Fantasy football leagues: Who's counting?

They’ve been around since the 80s, but fantasy sports have recently exploded – thanks, largely, to football.

The industry has become so large -- $70 billion by some estimates --  that it has its own lobbyists: the Fantasy Sports Trade Association. The interest group's website gives us an intriguing glimpse at the industry, its customers, and its future ties to television.

The FSTA says the average age of a player is 37. He (yes, 66 percent of players are men) likely has a college degree (57 percent have one), and spends an average of $465 per year on fantasy sports.

Right now, the FSTA estimates 56.8 million people play fantasy sports. That number has doubled in just five years. And it's likely to double again. Why? Keep reading.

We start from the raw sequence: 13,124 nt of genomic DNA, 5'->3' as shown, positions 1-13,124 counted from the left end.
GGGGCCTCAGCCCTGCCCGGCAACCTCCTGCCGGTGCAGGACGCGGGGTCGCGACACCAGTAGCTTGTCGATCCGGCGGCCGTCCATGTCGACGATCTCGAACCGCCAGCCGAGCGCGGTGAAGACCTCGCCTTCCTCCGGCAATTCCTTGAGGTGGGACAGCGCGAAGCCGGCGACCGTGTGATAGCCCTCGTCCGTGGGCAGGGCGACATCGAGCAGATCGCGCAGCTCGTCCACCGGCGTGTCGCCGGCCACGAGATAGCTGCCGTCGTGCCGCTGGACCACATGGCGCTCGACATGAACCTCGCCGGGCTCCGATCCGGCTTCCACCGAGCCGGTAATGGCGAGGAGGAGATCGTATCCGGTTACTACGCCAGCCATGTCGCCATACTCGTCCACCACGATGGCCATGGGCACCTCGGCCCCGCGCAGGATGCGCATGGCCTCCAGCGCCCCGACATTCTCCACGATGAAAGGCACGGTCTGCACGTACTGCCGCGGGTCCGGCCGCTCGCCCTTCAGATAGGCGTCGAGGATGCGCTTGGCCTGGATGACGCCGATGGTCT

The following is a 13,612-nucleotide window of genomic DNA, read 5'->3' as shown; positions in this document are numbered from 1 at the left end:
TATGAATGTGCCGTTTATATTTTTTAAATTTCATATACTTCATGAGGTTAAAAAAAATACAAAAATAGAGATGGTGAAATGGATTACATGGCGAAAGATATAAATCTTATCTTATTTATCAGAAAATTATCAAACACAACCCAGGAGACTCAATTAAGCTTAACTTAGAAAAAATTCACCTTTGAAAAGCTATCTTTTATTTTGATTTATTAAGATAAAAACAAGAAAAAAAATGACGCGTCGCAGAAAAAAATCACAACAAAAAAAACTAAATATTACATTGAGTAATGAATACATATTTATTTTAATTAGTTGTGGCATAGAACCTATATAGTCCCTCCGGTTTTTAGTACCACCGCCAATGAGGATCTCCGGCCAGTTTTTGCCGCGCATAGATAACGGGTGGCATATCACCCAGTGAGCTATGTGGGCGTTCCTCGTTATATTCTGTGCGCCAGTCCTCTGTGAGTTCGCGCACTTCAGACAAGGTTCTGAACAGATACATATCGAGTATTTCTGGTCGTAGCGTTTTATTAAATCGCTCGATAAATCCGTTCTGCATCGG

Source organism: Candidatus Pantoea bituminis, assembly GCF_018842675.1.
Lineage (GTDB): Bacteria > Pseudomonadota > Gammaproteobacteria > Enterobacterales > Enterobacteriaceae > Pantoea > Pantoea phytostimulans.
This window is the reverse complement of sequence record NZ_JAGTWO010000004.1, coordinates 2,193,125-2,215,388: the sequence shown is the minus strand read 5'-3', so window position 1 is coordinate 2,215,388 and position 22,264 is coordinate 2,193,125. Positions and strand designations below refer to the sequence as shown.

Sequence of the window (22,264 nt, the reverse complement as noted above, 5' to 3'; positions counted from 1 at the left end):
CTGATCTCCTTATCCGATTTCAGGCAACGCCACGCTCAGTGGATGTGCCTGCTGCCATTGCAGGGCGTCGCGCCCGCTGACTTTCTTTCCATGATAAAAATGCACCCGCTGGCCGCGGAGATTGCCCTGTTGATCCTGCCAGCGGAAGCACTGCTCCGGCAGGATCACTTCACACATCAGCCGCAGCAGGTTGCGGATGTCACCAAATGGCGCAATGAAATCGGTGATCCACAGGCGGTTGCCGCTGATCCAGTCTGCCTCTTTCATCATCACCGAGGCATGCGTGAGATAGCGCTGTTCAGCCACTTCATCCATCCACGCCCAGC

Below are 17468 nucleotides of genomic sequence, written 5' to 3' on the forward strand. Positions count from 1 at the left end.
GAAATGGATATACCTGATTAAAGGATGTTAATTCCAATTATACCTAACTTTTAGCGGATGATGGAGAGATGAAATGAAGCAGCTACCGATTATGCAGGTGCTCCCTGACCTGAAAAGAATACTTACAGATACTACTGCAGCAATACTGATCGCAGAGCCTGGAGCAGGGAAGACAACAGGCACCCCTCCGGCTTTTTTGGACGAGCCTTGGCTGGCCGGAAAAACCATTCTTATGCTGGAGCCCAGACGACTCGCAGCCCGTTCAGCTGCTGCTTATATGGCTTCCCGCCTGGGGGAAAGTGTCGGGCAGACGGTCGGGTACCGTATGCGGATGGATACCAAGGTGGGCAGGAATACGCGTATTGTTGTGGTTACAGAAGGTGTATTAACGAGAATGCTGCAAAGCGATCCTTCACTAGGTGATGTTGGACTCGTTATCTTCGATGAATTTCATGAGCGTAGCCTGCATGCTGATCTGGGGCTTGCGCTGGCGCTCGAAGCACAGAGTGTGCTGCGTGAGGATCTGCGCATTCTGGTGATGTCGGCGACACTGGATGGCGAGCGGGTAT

Fantasy sports started in 1980 with a fantasy baseball game, but football is now the sport of choice. 73 percent of players choose pigskin.

We assumed most players played fantasy sports on their smartphone. We were wrong. Only 37 pecent use a mobile device, according to the FSTA. So, are the rest playing on that desktop computer at work? Probably.

We won’t tell. But the IT department probably already knows, FYI.

The most telling statistic we found is the one that helps explain the avalanche of TV ads for FanDuel and DraftKings (the biggest fantasy sports providers). The FSTA's data reveals that 61 percent of players are watching more live sports on TV. Yes, more TV -- at a time when more people are watching less TV. That is a potential goldmine for advertisers -- and for fantasy sports.